Artwork for .GIFFROMGOD’s ‘Digital Red’ - a red and black pattern resembling flesh close up

If there wasn’t already a heft to unpack from Virginia’s outrageous grindcore scene, .GIFFROMGOD serves up a bloody smorgasbord. A collective brought together from the state’s extreme metal and screamo scenes, and taking hallowed tropes from both (hello two-vocalist-delivery!), they stuff them into the meat grinder on this resulting EP: a condensed thrill, with extra acid and noise.

What with the name alone, crass humour is part of the troop’s mantra, not that silliness isn’t balanced with serious intent. They share more optimistic outlooks on worldly issues: the banding together of humanity towards the good of our planet, down to community projects in their home state looking to empower overlooked members of society. A simple Google on their new home—celebrated heavy metal label Prosthetic Records—outlines their desire for listeners to contribute to a manner of charities working within reproductive justice, anti-violence and immigration initiatives. Subjects dear to their hearts (and lyrics), back up their brutal delivery with an empathetic touch.

Latest full-length approximation_of_a_human wore the group’s influences on their twelve sleeves: flashes of Greg Puciato throat-rippers, slices of Norma Jean and discordant panic chords that fit certain parts snugly into sasscore. Their dual screamer set up feels a (very welcome) ghost of scramz past. It’s a chocka mix of grind, powerviolence and noise rock that comes for you like a heavy music whack-a-mole. Even if 18 minutes across six tracks is not quite a maths equation that signals distress like most grind-adjacent projects, they’ve pumped all sorts of ideas into this thing, perhaps to its detriment. There’s no saying there’s a half measure here.

Implementing moments of static—which opens knife goes in, guts come out and meat_man meets man—could be intended instrumental or software malfunction. It matters not, crumbling songs into destruction from the very outset. The former (complete with my personal ever-favourite binny snare) speeds up and churns slam and speed-of-light riffs throughout, and the latter’s most frenzied movement blisters along with a repeated “baptised in the shit of my life” which, when spoken in lulled tones over an atmospheric bridge section, makes for the headiest and most appealing spot on Digital Red. dream features gets a thumbs-up for Sepultura grooves and a trudging breakdown. Those in need of respite turn to youth medium child psychic, an industrial interlude that bellows the spirit of Neue Deutsche Härte: silver chrome jackets, Blade, neo-cyberpunk and splintered glass.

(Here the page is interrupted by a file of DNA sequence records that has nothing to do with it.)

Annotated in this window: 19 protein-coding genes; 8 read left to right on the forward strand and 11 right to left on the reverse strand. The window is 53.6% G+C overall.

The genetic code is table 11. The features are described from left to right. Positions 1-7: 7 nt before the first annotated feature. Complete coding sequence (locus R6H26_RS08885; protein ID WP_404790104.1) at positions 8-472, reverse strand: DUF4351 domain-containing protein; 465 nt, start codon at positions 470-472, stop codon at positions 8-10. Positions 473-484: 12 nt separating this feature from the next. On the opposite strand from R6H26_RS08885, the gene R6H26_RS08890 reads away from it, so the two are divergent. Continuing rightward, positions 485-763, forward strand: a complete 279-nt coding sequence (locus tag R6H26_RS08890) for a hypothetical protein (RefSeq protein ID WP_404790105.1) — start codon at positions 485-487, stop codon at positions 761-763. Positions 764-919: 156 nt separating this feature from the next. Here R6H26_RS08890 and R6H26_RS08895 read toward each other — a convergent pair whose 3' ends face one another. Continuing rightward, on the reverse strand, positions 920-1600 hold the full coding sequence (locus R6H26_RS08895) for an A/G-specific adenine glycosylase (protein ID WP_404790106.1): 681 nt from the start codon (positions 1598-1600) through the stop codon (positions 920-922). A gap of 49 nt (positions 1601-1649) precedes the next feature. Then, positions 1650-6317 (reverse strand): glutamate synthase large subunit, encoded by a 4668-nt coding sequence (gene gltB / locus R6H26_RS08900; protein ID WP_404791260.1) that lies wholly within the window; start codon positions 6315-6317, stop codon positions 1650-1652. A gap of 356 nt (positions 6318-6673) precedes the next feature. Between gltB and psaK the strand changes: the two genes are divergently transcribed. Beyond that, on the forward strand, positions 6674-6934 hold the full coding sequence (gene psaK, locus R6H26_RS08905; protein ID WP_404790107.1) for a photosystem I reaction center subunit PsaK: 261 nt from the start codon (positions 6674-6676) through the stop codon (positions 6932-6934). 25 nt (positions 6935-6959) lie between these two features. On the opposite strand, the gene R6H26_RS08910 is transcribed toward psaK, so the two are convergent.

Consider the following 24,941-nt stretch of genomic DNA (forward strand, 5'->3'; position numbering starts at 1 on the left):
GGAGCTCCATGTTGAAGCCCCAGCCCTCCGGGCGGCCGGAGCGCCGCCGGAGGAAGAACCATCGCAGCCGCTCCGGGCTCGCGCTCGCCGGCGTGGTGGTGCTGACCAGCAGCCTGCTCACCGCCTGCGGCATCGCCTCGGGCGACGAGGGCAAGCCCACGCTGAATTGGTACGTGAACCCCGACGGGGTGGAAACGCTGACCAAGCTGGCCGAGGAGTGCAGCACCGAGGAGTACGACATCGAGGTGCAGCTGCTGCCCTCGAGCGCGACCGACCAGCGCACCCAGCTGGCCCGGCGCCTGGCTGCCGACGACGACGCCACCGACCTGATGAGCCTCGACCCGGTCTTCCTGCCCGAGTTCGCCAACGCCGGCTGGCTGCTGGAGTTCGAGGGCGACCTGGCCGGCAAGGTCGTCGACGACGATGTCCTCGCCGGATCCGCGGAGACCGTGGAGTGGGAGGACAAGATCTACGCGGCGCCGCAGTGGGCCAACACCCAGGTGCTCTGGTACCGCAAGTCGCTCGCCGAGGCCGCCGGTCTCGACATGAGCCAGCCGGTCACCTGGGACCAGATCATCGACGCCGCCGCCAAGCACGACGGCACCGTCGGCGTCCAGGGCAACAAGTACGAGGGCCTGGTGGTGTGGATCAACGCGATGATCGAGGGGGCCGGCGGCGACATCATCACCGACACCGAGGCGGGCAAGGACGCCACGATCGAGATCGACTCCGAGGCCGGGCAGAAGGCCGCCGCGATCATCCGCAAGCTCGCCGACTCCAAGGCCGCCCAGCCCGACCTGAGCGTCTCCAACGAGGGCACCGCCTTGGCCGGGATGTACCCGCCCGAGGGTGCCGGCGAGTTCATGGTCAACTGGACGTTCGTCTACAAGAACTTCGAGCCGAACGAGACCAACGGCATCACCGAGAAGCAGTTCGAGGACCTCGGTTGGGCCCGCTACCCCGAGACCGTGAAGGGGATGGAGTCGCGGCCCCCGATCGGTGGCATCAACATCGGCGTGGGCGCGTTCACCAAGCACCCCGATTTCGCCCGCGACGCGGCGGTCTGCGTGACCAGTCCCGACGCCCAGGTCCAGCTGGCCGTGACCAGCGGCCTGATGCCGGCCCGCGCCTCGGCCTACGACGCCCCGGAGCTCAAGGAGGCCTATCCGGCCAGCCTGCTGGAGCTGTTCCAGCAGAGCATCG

The addition of chilling atmospheres make up a delectable accompaniment to sporadic tempo changes in their expanding soundset, a mood we should all expect and brace ourselves for with an opener blurting “a million mitochondria turned against the host / …and now they’re coming”. But humanistic concern dominates the lyrics rather than mentioning blood strewn everywhere, even if the full-frontal assault will leave you feeling that way. The collective’s spotlight on social injustice and the frailty of humankind in the wake of collapse is best perceived here. “Void begets void” reverberates, while an unintelligible closing remark quotes feminist anarchist Kanno Sugako, the only woman ever hanged for treason in Japan in 1911: “The pillars of words in my heart they collapse, one after the other in the autumn wind.”

Even if you’re not able to tell what’s going down (muddy production loses some of each instrument’s intended grit), a shared vision and desire for change is very much received. Collective action can spur a movement and whether that’s taking their scenes’ talented groups to the next level, or fighting for equality, .GIFFROMGOD seems set on achieving both. Here’s to a better future. 

For fans of: Poison the Well, pg. 99, wristmeetsrazor

‘Digital Red’ by .GIFFROMGOD is released on 3rd March on Prosthetic Records.

Words by Elliot Burr

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